have paid a city tax of not less than three
dollars within the twelve months preceding
the election, and the mayor, aldermen and
assessors were required to be freeholders,
but both requirements were repealed by
the act of 1841. The same act added the
office of marshal, to be filled by election
in the same manner as the office of mayor.
The charter provided for a board of health,
consisting of three commissioners, appoint-
ed by the council. The council retained
control of the schools, but their manage-
ment was entrusted to a board consisting
of three trustees elected in each school
district. Additional power to maintain
schools was granted the council by the act
of March 9, 1839. It is thus apparent
that almost all power was vested in the
council. The appointment of the treas-
urer, assessors and collectors gave them
entire control of the finances. The only
limitation of their power in this direc-
tion was the restriction of the annual tax
to one-half of one per cent, of the assessed
valuation of real and personal property,-
and of the amount that could be borrowed
in any one year to ^100,000.

At the first city election 709 votes were
polled. The first state census, taken July
ist, 1837, gave the total population of
Chicago as 4,170. The town government
had contracted no permanent debt and
the city treasurer received from the town
treasurer a balance of $2,814.29 in cash.
The tax levy for the first year of city gov-
ernment amounted to 15,905.15, which
has been estimated as a per capita tax of
about $1.41. The financial crash of 1837
bore heavily upon the people and taxes
were difficult to collect. At the very out-
set the aldermen resorted to an expedient
which played an important part in the
subsequent financial history of the city.
June I St, they ordered the issue of $5,000
in scrip in denominations of one, two and
three dollars, bearing interest at one per
cent, a month and receivable for taxes.

This part of the municipal history of
Chicago is interesting merely as the begin-
ning of great things. It is important for

the reason that this first charter, with
occasional changes, continued to be the
government of the city for over twenty
years. From time to time, as the popula-
tion increased, the limits of the city were
extended and the number of wards and
consequently the number of aldermen was
increased. The experience of Chicago
was similar to the experience of other
American cities. Too much power was
given to the council. Executive duties
were assigned to what should have been a
purely legislative body. The city charter
was in reality an overgrown town govern-

In 1847 some changes were made look-
ing toward a separation of legislative and
executive functions, by decreasing the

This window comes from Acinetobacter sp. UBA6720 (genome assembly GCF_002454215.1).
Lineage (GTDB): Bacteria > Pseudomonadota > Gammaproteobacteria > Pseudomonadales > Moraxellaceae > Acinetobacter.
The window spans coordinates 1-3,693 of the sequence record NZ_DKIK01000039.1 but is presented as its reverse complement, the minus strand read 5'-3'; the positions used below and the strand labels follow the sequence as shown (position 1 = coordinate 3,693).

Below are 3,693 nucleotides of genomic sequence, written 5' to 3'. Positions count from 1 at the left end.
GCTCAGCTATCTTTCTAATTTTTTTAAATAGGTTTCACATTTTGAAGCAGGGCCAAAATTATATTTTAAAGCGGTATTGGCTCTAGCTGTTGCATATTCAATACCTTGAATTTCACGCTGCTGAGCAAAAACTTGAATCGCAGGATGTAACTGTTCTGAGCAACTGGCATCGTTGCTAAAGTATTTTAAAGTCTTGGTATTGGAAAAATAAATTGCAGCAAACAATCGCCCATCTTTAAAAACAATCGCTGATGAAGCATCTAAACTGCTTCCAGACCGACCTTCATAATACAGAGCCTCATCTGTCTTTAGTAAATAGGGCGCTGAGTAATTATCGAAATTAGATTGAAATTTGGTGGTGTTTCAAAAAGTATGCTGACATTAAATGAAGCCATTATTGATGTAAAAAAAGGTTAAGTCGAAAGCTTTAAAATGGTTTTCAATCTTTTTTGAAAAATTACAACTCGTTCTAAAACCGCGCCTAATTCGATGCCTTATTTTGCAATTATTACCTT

number of officers appointed by the coun-
cil. Thereafter the city attorney, treas-
urer, collector and surveyor, a street
commissioner and assessor for each divi-
sion, and a police constable for each ward
were to be elected by the people. Greater
permanence was given to the city govern-
ment by extending the term of office of
the aldermen to two years, one-half of
them to be elected annually. In 1851 the
various measures, relating to Chicago,
passed by the legislature were consolidated
into "An Act to reduce the Law incor-
porating the City of Chicago, and the sev-
eral Acts amendatory thereof, into one
x\ct, and to amend the same"; but no
very important changes were made.

The various demands upon the munici-
pal government, that resulted from the
growth of the city, were met by the estab-
lishment of independent executive boards.
An "Act to incorporate the Chicago City
Hydraulic Company," passed in 185 1,
entrusted the control of the new water
system to a "Board of Water Commis-
sioners" of three members. The first
commissioners were named in the act but
subsequent ones were to be elected, one
each year, to serve for a term of three
years. An amendment to the act, passed
before the first election took place, required
them to be representatives of the three



districts of the city. They were authorized
to borrow ^250,000 for the construction
of the new works, and the next year, 1852,
the loan, the first large loan in the finan-
cial history of the city, was negotiated, at
six per cent., payable in twenty years.
An act of June 15, 1852, authorized an
additional loan of ^150,000, and the act
of February 28, 1854, authorized another
loan of ^100,000 for the same purpose.
At the same time provision was made for
a tax not to exceed one mill on the dollar,
to meet the interest accruing on the bonded
debt. From this time the municipal debt
of the city increased rapidly.

A second board was added to the city
government in 1855. It was felt to be
absolutely necessary to provide some sys-
tem of sewerage and a "Board of Sewer-
age Commissioners " was incorporated to
supervise the work. The first board was
elected by the council, but the commis-
sioners afterwards were to be elected by
the people, their number, term of office
and ftianner of election being the same as
for the Board of Water Commissioners.
The sewerage commissioners were empow-
ered to borrow ^500,000 for the construc-
tion of the sewerage system and again in
1859 were authorized to borrow another
J^5oo,ooo. It is to be noted that these
boards were thus given the power of
incurring debt independently of the city

In 1857 an important step in the devel-
opment of the municipal government was
taken by creating an independent treasury
department. Dissatisfaction with the
council was general and it was sought to
lessen their power and to fix responsibility
more definitely. The department con-
sisted of the comptroller, treasurer and
collector. The head of the department
was a comptroller, appointed by the
mayor, with the advice and consent of the
council, and holding office until removed.
The treasurer was elected by the people
as before. A city collector, also elective
and choosing his own assistants, was sub-
stituted for the special collectors appointed

by the council. The establishment of the
treasury department introduced needed
checks upon the expenditure of money.